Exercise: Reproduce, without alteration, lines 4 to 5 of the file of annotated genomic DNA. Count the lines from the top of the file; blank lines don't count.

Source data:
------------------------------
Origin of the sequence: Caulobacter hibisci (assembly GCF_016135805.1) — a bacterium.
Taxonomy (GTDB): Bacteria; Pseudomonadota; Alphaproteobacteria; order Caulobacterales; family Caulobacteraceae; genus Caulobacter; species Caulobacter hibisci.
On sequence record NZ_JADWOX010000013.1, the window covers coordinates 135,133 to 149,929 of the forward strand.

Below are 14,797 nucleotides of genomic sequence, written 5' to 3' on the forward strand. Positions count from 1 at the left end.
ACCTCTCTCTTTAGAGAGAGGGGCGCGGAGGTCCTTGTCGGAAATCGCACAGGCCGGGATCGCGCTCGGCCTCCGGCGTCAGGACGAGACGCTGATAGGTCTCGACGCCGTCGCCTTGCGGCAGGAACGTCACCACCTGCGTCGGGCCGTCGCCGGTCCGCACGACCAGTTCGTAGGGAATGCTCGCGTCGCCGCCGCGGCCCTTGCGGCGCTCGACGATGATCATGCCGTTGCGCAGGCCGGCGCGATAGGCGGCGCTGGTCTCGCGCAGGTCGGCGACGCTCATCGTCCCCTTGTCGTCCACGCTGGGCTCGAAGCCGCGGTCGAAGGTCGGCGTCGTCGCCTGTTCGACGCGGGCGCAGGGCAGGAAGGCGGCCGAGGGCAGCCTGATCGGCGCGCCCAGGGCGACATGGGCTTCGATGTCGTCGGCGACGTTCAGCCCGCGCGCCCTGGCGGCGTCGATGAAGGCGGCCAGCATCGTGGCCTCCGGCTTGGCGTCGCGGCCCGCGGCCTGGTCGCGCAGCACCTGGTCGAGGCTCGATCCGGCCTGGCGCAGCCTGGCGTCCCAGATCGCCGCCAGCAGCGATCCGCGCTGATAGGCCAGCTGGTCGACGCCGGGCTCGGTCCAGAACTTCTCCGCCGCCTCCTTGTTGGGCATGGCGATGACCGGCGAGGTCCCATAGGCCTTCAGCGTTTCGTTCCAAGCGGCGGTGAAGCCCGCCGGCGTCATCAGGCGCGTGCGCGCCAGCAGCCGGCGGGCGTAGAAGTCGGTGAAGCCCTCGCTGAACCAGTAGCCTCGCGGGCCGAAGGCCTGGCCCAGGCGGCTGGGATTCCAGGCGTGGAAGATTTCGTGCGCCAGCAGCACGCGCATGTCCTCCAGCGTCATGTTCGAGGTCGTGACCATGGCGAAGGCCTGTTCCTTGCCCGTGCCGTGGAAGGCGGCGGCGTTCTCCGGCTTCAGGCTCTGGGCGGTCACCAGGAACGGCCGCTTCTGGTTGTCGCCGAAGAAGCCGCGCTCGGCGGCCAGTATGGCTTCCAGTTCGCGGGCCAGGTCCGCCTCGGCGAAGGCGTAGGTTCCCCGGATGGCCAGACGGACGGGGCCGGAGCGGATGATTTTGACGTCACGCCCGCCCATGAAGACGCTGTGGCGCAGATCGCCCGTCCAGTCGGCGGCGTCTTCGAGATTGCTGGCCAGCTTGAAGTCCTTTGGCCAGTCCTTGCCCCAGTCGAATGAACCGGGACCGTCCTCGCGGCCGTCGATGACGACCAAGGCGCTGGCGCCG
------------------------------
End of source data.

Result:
Below are 14,797 nucleotides of genomic sequence, written 5' to 3' on the forward strand. Positions count from 1 at the left end.
ACCTCTCTCTTTAGAGAGAGGGGCGCGGAGGTCCTTGTCGGAAATCGCACAGGCCGGGATCGCGCTCGGCCTCCGGCGTCAGGACGAGACGCTGATAGGTCTCGACGCCGTCGCCTTGCGGCAGGAACGTCACCACCTGCGTCGGGCCGTCGCCGGTCCGCACGACCAGTTCGTAGGGAATGCTCGCGTCGCCGCCGCGGCCCTTGCGGCGCTCGACGATGATCATGCCGTTGCGCAGGCCGGCGCGATAGGCGGCGCTGGTCTCGCGCAGGTCGGCGACGCTCATCGTCCCCTTGTCGTCCACGCTGGGCTCGAAGCCGCGGTCGAAGGTCGGCGTCGTCGCCTGTTCGACGCGGGCGCAGGGCAGGAAGGCGGCCGAGGGCAGCCTGATCGGCGCGCCCAGGGCGACATGGGCTTCGATGTCGTCGGCGACGTTCAGCCCGCGCGCCCTGGCGGCGTCGATGAAGGCGGCCAGCATCGTGGCCTCCGGCTTGGCGTCGCGGCCCGCGGCCTGGTCGCGCAGCACCTGGTCGAGGCTCGATCCGGCCTGGCGCAGCCTGGCGTCCCAGATCGCCGCCAGCAGCGATCCGCGCTGATAGGCCAGCTGGTCGACGCCGGGCTCGGTCCAGAACTTCTCCGCCGCCTCCTTGTTGGGCATGGCGATGACCGGCGAGGTCCCATAGGCCTTCAGCGTTTCGTTCCAAGCGGCGGTGAAGCCCGCCGGCGTCATCAGGCGCGTGCGCGCCAGCAGCCGGCGGGCGTAGAAGTCGGTGAAGCCCTCGCTGAACCAGTAGCCTCGCGGGCCGAAGGCCTGGCCCAGGCGGCTGGGATTCCAGGCGTGGAAGATTTCGTGCGCCAGCAGCACGCGCATGTCCTCCAGCGTCATGTTCGAGGTCGTGACCATGGCGAAGGCCTGTTCCTTGCCCGTGCCGTGGAAGGCGGCGGCGTTCTCCGGCTTCAGGCTCTGGGCGGTCACCAGGAACGGCCGCTTCTGGTTGTCGCCGAAGAAGCCGCGCTCGGCGGCCAGTATGGCTTCCAGTTCGCGGGCCAGGTCCGCCTCGGCGAAGGCGTAGGTTCCCCGGATGGCCAGACGGACGGGGCCGGAGCGGATGATTTTGACGTCACGCCCGCCCATGAAGACGCTGTGGCGCAGATCGCCCGTCCAGTCGGCGGCGTCTTCGAGATTGCTGGCCAGCTTGAAGTCCTTTGGCCAGTCCTTGCCCCAGTCGAATGAACCGGGACCGTCCTCGCGGCCGTCGATGACGACCAAGGCGCTGGCGCCG